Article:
I'm not so sure that's true. I don't necessarily agree with LC on this either but, say, welfare fraud could be considered a crime with a diffused 'victim' among the populace. I'd agree that 'the people' are just a concept, and as such cannot actually be 'harmed', but one could say that all individuals are very slightly harmed by the fraud via higher taxation than would otherwise be necessarily because of the fraud.

  • ||

    Well, fair enough - I could agree with the idea that "The People" could refer to the class of people that is, for example, harmed by "quantitative easing," much like the plaintiffs in a class action lawsuit.

    But that's still a class defined by actual harm to the individuals in the class. LC1789 sounds to me like he's talking about the more traditional concept of "crimes against the state," or things that are simply "an affront to the system" rather than things that cause actual harm to anyone. And that's bullshit Louis XIV kind of stuff that is in no way "libertarian."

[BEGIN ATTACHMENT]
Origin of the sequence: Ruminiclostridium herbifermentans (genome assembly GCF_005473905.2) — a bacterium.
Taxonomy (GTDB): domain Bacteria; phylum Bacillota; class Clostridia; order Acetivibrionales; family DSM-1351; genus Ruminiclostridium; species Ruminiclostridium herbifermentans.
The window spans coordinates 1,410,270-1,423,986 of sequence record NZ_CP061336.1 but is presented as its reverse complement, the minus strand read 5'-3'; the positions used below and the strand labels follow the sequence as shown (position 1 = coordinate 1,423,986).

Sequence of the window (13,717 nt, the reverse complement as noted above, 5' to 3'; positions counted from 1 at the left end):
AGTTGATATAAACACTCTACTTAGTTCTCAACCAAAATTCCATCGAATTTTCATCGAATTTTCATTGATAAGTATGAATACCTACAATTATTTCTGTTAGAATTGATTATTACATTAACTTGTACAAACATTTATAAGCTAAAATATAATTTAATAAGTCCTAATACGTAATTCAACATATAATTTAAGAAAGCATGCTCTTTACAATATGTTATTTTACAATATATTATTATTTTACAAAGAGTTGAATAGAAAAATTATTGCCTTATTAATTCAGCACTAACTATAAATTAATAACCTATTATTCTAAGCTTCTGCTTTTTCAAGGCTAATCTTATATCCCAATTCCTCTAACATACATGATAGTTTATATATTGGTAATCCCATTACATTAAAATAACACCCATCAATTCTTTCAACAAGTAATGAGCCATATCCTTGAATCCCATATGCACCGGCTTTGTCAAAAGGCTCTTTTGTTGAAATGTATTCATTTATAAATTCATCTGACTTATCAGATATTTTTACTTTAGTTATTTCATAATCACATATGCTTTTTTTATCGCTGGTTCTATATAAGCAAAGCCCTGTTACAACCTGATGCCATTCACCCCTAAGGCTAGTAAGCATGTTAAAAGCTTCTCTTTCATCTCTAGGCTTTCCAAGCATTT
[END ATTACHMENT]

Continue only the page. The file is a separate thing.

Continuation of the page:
• BYODB||

    I agree that you'd need to be able to define the class or group of people who are actually harmed, and that just saying 'the people' isn't really a definition.

    There's a pretty fine line, I suppose, between rule of law and crimes against the state. Immigration is one of those things where the line gets blurry for some people.

  • loveconstitution1789||

    Not all perjury has a victim. Sometimes you sign a falsely court document and the state is the victim of perjury.

  • loveconstitution1789||

    Not all perjury has a victim thats a real person.

  • Dillinger||

    (photo) ICE got that same guy again?

  • loveconstitution1789||

    Jose or Hose B?

  • THCorCBDthatistheQuestion||

    "Less than 16 percent of ICE detainees—9,358—had ever been convicted of Level 1 offenses (homicide, kidnapping, sexual assault, weapons-related crimes, etc.). Five percent—2,253—of detainees were convicted of Level 2 crimes like burglary, larceny, fraud, and traffic violations."

    I don't know about anyone else, but 21% of people who have committed crimes such as homicide, kidnapping, burglary, fraud, etc seem like a very large percentage.

    I certainly wouldn't want to live in a neighborhood where 1 out of every 5 people had committed these crimes.